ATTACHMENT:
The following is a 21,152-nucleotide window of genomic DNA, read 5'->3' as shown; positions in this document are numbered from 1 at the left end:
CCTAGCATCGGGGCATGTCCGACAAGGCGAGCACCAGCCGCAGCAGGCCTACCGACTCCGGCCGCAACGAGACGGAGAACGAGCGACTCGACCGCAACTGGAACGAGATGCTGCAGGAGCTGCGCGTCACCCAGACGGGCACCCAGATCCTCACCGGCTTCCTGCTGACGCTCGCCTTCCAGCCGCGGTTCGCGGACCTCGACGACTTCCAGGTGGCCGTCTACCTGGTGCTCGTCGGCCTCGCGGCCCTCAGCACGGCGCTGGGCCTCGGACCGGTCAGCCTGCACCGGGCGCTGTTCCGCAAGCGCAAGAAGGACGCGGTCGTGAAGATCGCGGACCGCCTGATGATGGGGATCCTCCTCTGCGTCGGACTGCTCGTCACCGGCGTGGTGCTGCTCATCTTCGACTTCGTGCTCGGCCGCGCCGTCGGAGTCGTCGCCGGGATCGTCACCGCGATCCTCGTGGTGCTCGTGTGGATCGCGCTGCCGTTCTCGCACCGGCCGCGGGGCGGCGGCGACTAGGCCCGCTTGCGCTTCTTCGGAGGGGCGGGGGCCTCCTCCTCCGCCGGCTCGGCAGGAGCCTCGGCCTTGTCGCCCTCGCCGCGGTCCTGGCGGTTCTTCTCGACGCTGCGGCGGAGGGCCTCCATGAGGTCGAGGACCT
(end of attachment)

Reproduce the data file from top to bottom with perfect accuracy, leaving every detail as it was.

The following is a 21,152-nucleotide window of genomic DNA, read 5'->3' as shown; positions in this document are numbered from 1 at the left end:
CCTAGCATCGGGGCATGTCCGACAAGGCGAGCACCAGCCGCAGCAGGCCTACCGACTCCGGCCGCAACGAGACGGAGAACGAGCGACTCGACCGCAACTGGAACGAGATGCTGCAGGAGCTGCGCGTCACCCAGACGGGCACCCAGATCCTCACCGGCTTCCTGCTGACGCTCGCCTTCCAGCCGCGGTTCGCGGACCTCGACGACTTCCAGGTGGCCGTCTACCTGGTGCTCGTCGGCCTCGCGGCCCTCAGCACGGCGCTGGGCCTCGGACCGGTCAGCCTGCACCGGGCGCTGTTCCGCAAGCGCAAGAAGGACGCGGTCGTGAAGATCGCGGACCGCCTGATGATGGGGATCCTCCTCTGCGTCGGACTGCTCGTCACCGGCGTGGTGCTGCTCATCTTCGACTTCGTGCTCGGCCGCGCCGTCGGAGTCGTCGCCGGGATCGTCACCGCGATCCTCGTGGTGCTCGTGTGGATCGCGCTGCCGTTCTCGCACCGGCCGCGGGGCGGCGGCGACTAGGCCCGCTTGCGCTTCTTCGGAGGGGCGGGGGCCTCCTCCTCCGCCGGCTCGGCAGGAGCCTCGGCCTTGTCGCCCTCGCCGCGGTCCTGGCGGTTCTTCTCGACGCTGCGGCGGAGGGCCTCCATGAGGTCGAGGACCT